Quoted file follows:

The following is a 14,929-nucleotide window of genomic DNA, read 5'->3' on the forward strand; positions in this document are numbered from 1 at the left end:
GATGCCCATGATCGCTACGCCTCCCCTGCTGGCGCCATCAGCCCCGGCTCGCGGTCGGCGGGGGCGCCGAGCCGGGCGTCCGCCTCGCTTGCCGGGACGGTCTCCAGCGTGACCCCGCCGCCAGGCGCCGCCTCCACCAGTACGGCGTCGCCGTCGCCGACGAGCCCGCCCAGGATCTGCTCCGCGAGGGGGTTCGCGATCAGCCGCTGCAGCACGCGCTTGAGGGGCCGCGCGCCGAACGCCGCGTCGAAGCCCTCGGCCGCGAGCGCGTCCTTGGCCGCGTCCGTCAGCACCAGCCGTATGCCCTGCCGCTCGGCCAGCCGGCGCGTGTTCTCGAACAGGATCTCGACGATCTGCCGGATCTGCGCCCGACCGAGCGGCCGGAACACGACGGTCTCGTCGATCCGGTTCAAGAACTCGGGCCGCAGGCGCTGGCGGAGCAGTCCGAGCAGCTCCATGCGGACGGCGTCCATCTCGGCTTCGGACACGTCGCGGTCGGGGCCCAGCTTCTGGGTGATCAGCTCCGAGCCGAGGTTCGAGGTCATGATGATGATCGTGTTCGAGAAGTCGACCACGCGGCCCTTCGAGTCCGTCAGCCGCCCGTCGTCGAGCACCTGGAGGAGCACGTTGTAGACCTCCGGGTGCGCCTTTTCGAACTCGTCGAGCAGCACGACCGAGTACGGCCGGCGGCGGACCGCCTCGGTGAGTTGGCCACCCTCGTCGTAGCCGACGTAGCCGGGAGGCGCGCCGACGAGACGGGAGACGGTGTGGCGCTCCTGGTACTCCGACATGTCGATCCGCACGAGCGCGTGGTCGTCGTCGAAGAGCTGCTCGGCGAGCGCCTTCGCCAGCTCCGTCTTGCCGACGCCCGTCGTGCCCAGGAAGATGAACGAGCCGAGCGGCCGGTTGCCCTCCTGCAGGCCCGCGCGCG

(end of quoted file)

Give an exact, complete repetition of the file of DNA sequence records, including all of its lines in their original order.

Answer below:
The following is a 14,929-nucleotide window of genomic DNA, read 5'->3' on the forward strand; positions in this document are numbered from 1 at the left end:
GATGCCCATGATCGCTACGCCTCCCCTGCTGGCGCCATCAGCCCCGGCTCGCGGTCGGCGGGGGCGCCGAGCCGGGCGTCCGCCTCGCTTGCCGGGACGGTCTCCAGCGTGACCCCGCCGCCAGGCGCCGCCTCCACCAGTACGGCGTCGCCGTCGCCGACGAGCCCGCCCAGGATCTGCTCCGCGAGGGGGTTCGCGATCAGCCGCTGCAGCACGCGCTTGAGGGGCCGCGCGCCGAACGCCGCGTCGAAGCCCTCGGCCGCGAGCGCGTCCTTGGCCGCGTCCGTCAGCACCAGCCGTATGCCCTGCCGCTCGGCCAGCCGGCGCGTGTTCTCGAACAGGATCTCGACGATCTGCCGGATCTGCGCCCGACCGAGCGGCCGGAACACGACGGTCTCGTCGATCCGGTTCAAGAACTCGGGCCGCAGGCGCTGGCGGAGCAGTCCGAGCAGCTCCATGCGGACGGCGTCCATCTCGGCTTCGGACACGTCGCGGTCGGGGCCCAGCTTCTGGGTGATCAGCTCCGAGCCGAGGTTCGAGGTCATGATGATGATCGTGTTCGAGAAGTCGACCACGCGGCCCTTCGAGTCCGTCAGCCGCCCGTCGTCGAGCACCTGGAGGAGCACGTTGTAGACCTCCGGGTGCGCCTTTTCGAACTCGTCGAGCAGCACGACCGAGTACGGCCGGCGGCGGACCGCCTCGGTGAGTTGGCCACCCTCGTCGTAGCCGACGTAGCCGGGAGGCGCGCCGACGAGACGGGAGACGGTGTGGCGCTCCTGGTACTCCGACATGTCGATCCGCACGAGCGCGTGGTCGTCGTCGAAGAGCTGCTCGGCGAGCGCCTTCGCCAGCTCCGTCTTGCCGACGCCCGTCGTGCCCAGGAAGATGAACGAGCCGAGCGGCCGGTTGCCCTCCTGCAGGCCCGCGCGCG